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Interstate 80 Reopens in Sierra as Tahoe Braces for More Snow

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A man wearing a snow jacket uses a snow blower to clear snow outside of a house.
Snow is cleared from a sidewalk during a storm on Sunday, March 3, 2024, in Truckee. (Brooke Hess-Homeier/The Associated Press)

A powerful blizzard that closed highways and ski resorts had moved through the Sierra Nevada by early Monday, but forecasters warned that more snow was on the way for the Northern California mountains.

A long stretch of Interstate 80 from west of Lake Tahoe over Donner Summit to the Nevada state line finally reopened to all but big rigs late Monday morning, but chains or snow tires were required, the California Highway Patrol’s Truckee office said. Closures or chain requirements also affected other highways.

More than 7 feet of snow fell in some locations, and fierce winds lashed the Sierra over the weekend.

The last blizzard warnings expired before dawn Monday, leaving a few light Sierra showers, but winter storm warnings were issued for a new, less powerful system due to arrive later in the day and last into Tuesday night, the National Weather Service said.


The new system was expected to bring periods of moderate mountain snow.

The weekend blizzard caused traffic backups and closures on I-80 and many other roadways, shut down ski resorts for two days, and left thousands of homes and businesses without power.

By Sunday night, Pacific Gas & Electric had restored electricity to all but about 4,400 Northern California customers, while NV Energy had reduced its outages to roughly 1,000 homes and businesses across the state line in Nevada.

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Palisades Tahoe, the largest resort on the north end of Lake Tahoe, was among several ski mountains that closed most or all chairlifts for a second straight day Sunday because of snow, wind and low visibility. Palisades reported a three-day snow total of 6 feet, with more falling.

The resort planned to at least partially reopen Monday but warned that delays were possible, noting on its website that “Mother Nature often has her own plans.”

Kevin Dupui, who lives in Truckee, just northwest of Lake Tahoe, said his snow blower broke, but it doesn’t really matter because there’s nowhere to put all the snow anyway. “We just move it around,” he said Sunday.

Dupui said residents and tourists seem to be mostly heeding warnings to stay home. “The roads haven’t been that safe, so we don’t really want people driving around,” he said.

Another Truckee resident, Jenelle Potvin, said at first, some cynical locals thought “there was a little too much hype” made about the approaching storm. But then the unrelenting snow began Friday night.

“It was definitely a blizzard. And we woke up to a lot of snow yesterday, and it never let up,” Potvin said Sunday. Her neighbors were snowmobiling and cross-country skiing in the streets.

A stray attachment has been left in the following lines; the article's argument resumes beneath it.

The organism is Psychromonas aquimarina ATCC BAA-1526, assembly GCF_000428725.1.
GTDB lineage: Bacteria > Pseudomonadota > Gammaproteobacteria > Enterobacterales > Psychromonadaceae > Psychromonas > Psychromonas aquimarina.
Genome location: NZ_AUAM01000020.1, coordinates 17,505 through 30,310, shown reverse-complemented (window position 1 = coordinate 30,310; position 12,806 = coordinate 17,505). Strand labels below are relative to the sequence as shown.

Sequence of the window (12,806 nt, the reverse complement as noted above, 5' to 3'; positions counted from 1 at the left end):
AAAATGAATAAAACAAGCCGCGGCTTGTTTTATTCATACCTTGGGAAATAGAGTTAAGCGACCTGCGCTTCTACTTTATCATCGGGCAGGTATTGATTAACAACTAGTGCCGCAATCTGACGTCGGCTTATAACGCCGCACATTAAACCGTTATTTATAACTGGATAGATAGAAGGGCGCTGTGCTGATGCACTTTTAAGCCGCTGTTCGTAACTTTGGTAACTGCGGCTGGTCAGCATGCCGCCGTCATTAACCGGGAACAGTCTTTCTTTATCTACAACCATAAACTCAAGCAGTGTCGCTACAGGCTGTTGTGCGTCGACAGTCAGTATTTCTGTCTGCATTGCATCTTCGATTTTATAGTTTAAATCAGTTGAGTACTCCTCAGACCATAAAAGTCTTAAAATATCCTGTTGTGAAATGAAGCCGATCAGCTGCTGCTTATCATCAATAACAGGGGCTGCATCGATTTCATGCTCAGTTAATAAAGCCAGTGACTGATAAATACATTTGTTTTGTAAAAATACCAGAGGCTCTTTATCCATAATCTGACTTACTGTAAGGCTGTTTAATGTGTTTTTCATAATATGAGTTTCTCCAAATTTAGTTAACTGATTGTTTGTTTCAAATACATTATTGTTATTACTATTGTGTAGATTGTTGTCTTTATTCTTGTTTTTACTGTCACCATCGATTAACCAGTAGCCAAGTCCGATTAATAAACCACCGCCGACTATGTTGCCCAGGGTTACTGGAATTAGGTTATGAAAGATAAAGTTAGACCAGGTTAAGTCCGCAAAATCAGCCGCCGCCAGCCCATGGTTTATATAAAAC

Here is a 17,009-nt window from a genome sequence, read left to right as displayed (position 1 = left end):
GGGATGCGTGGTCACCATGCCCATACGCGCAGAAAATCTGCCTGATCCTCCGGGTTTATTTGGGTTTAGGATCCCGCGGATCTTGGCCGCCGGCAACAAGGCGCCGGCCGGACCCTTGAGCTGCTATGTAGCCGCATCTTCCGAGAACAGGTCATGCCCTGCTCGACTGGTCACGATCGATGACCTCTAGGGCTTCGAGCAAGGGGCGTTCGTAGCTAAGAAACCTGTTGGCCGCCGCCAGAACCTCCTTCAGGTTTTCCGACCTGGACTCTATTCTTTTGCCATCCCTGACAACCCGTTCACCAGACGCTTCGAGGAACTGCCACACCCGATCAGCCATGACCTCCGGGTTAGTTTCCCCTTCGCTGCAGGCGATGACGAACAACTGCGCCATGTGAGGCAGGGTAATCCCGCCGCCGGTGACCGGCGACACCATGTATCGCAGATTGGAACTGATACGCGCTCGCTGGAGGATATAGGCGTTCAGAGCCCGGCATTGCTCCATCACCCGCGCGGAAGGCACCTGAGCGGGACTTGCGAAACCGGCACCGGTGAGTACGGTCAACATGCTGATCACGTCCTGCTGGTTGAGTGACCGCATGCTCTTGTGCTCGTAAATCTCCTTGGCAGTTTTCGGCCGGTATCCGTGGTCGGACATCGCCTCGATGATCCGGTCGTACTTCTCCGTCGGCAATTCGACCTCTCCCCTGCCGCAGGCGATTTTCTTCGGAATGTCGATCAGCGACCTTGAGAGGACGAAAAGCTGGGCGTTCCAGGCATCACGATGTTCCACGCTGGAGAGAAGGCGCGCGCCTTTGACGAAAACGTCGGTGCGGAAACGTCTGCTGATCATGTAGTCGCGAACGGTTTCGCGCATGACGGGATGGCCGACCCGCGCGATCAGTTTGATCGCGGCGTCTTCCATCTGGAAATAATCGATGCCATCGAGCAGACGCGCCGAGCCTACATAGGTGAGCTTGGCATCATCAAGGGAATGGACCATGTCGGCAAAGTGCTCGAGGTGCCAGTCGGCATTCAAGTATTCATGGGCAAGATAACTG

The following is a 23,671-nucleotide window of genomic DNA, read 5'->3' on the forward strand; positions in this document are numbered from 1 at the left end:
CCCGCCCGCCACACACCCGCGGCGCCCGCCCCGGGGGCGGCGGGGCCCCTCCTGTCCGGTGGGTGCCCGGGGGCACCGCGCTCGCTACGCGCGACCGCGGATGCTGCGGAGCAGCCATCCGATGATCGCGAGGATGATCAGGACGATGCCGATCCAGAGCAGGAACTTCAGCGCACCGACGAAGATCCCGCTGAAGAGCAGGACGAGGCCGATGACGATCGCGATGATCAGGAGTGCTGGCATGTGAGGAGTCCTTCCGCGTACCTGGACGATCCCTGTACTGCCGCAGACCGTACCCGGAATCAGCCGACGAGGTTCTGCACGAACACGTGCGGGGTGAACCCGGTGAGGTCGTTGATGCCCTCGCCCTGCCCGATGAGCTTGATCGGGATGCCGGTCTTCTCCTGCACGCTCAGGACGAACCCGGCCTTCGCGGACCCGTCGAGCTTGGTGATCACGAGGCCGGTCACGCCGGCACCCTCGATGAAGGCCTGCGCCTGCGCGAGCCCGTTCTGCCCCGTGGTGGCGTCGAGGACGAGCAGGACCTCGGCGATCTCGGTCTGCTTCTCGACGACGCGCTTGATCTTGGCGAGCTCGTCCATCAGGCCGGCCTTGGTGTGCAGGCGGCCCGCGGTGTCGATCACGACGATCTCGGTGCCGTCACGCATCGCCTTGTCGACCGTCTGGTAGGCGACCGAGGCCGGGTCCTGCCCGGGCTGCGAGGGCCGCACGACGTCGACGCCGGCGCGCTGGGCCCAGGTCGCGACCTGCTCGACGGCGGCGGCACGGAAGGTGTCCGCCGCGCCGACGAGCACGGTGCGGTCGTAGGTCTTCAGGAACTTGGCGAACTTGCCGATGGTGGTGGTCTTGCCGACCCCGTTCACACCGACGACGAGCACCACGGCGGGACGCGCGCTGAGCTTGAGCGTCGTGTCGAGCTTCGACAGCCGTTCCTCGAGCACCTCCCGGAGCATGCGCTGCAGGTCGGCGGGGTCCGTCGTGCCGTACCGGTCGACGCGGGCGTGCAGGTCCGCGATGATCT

At Sugar Bowl, going to the office has been no small feat for Jon Slaughter’s marketing team, who had to dig down several feet and then tunnel through to the front door after a powerful blizzard dumped more than 10 feet of snow on the Northern California ski resort.

It was even more dramatic when they went upstairs and opened another door to the outside on the second level of the office building and were confronted by a solid wall of snow from floor to well above the door frame. His team posted a video of the door opening on X and wrote: “We’ve got some digging to do.”

“They’ve been chipping away at it since Friday, and had to tunnel down to the downstairs door to get in,” Slaughter said. “It definitely keeps you on your toes.”

The ski resort nestled 7,000 feet up among mountain peaks 46 miles (74 km) west of Reno recorded the highest amounts of snow from the storm that began barreling into the region Thursday and was finally dissipating on Monday as it moved through the Sierra Nevada, according to the National Weather Service in Sacramento.

In the eastern Sierra, the Mammoth Mountain Ski Area was closed Sunday as winds of up to 70 mph made it too difficult for ski patrol to complete avalanche mitigation, the resort said. More than 3 feet of snow fell over three days, and more was on the way.

Weather service meteorologist William Churchill on Saturday called the storm an “extreme blizzard” for the Sierra Nevada but said he didn’t expect records to be broken.

The storm began barreling into the region Thursday. A widespread blizzard warning covered a 300-mile stretch of the mountains.

California authorities on Friday shut down 100 miles of I-80, the main route between Reno and Sacramento, because of “spin outs, high winds, and low visibility.”

Rudy Islas spent about 40 minutes shoveling his car out before heading to work at a coffee shop in Truckee on Sunday morning. The snow fazed neither him nor his customers, he said.

“To be honest, if you’re a local, it’s not a big deal,” he said. “I think a lot of people are used to the snow, and they prepare for it.”

This story includes reporting from the Associated Press’ Julie Watson, Scott Sonner and John Antczak.

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